Palo Alto aims to cut CO2 emissions 80% by 2050
Palo Alto aims to cut CO2 emissions 80% by 2050
Rhett A Butler, mongabay.com
April 15, 2007
The city of Palo Alto, California aims to cut greenhouse gas emissions significantly in coming years, joining a growing number of U.S. cities that have pledged to cut emissions by 80 percent by 2050.
The goal, set forth in “Green Ribbon” task force report last year, was discussed by a panel of experts convening at Stanford University Sunday.
“Climate Change as an issue is not something that just appeared,” said Judy Kleinber, former Mayor of Palo Alto and now a city council member. “The green ribbon task force on climate changes involves Stanford, business leaders, the Palo Alto PTA, and Palo Alto Citizens working to develop a set of recommendations to reduce our emissions of greenhouse gases.”
Noting that Palo Alto’s carbon dioixde emissions were 644,000 metric tons in 2005, City Senior Resource Planner Karl Knapp said that per capita emissions in Palo Alto (11.3 metric tons per person per year) are slightly above average for California at (11.0 metric tons). About 49 percent of Palo Alto emissions result from home and business energy use, while 51 percent come from transportation.
Knapp said the task force was developing initiatives to make Palo Alto “climate neutral” by 2020 through improved energy efficiency, green building, and reduced energy use. He said that instilling a sense of moral imperative about global warming in the community was key since municipal activities generate only about 3 percent of the city’s total emissions.
“Cities can facilitate, but we need citizens to make it happen,” he said, before noting that about one out of six Palo Alto residents chooses to pay extra for energy from renewable sources like wind.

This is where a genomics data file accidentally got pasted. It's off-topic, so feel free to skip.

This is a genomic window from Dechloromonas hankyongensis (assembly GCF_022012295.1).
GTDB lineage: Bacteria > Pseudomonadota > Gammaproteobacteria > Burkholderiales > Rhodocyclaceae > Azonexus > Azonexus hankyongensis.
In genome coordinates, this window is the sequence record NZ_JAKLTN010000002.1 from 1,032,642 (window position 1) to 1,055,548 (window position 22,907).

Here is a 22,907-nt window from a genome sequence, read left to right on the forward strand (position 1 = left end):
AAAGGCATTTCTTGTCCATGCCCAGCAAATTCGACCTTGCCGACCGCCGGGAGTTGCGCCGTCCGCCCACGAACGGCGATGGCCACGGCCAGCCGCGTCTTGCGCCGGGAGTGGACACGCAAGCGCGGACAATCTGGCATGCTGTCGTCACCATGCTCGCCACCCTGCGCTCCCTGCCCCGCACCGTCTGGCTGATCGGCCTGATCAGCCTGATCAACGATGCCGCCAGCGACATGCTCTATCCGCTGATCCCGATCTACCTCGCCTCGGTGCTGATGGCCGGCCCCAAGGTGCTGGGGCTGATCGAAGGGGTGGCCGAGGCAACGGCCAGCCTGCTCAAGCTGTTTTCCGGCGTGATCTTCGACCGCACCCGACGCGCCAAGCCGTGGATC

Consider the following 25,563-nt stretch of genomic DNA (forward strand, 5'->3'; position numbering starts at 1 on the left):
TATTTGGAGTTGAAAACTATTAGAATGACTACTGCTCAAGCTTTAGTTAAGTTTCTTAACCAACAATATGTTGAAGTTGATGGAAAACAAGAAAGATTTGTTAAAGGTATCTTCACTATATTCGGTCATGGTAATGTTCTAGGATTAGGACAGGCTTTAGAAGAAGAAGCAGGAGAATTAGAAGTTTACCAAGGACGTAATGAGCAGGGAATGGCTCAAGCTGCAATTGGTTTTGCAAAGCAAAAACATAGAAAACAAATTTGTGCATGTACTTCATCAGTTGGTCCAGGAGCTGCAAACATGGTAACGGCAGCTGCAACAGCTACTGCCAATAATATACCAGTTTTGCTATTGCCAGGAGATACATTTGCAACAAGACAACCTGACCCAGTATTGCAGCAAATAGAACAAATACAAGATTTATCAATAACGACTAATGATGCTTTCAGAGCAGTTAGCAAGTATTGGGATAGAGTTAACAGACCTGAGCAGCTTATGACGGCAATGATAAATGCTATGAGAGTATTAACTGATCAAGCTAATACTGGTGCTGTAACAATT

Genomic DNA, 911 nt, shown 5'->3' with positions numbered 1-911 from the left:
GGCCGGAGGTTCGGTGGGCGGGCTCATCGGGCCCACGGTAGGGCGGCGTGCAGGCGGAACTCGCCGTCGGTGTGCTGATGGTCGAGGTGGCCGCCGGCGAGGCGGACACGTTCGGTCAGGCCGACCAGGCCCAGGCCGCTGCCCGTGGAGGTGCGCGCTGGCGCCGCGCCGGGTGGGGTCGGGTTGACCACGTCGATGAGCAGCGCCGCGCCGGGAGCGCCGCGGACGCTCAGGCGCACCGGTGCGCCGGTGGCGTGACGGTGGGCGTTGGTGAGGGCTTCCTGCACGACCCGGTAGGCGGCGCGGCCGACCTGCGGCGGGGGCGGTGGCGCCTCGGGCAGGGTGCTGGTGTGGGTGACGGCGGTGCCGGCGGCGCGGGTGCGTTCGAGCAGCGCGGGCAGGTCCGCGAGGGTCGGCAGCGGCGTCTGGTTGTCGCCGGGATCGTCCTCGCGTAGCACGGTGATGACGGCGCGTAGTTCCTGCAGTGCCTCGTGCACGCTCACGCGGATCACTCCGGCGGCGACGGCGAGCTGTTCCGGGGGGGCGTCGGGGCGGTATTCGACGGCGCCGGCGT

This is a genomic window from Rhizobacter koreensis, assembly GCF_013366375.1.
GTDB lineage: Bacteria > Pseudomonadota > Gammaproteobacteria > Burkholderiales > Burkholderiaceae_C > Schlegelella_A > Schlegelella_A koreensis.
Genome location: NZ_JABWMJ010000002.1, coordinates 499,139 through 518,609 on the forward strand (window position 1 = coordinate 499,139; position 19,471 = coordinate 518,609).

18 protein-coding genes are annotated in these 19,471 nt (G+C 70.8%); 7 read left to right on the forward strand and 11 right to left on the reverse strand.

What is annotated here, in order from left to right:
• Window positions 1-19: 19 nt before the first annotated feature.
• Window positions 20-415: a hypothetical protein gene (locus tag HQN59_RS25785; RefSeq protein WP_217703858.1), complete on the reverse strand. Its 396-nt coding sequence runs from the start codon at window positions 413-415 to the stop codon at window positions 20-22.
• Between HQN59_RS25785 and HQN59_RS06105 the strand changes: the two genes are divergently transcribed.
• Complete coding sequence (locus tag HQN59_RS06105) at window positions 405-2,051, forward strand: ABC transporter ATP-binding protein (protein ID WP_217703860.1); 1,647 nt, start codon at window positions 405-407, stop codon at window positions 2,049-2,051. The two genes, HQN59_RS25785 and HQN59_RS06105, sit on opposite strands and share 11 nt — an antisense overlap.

Stanford University Efforts
Chris Christofferson, Vice Provost of Facilities at Stanford University, added that Stanford was taking steps to help make Palo Alto greener by more efficient building construction, transportation demand management, water conservation, recycling and energy efficiency.
He said that sustainability concerns are given equal weight campus building decisions while the university has introduced life cycle cost analysis into construction planning. Christofferson noted that the university’s new Jasper Ridge facility was so efficient that its photovoltaic system was producing more electricity than it used.
“Our meter is running backwards,” he said.
Christofferson was particularly proud of gains in carpool participation, with commuting in single occupancy vehicles falling from 72 percent in 2002 to 58 percent in 2005 (compared with 74 percent county wide). He said that the university’s program pays commuters who give up their parking permit the value of the permit in cash plus a free transportation pass that allows them to use public transport to commute to campus.
“Instead of increasing the size of intersections [on campus] which only accommodates the problem, we decided to do something about it,” he said. “We’ve seen a big drop in [single occupancy vehicle community].”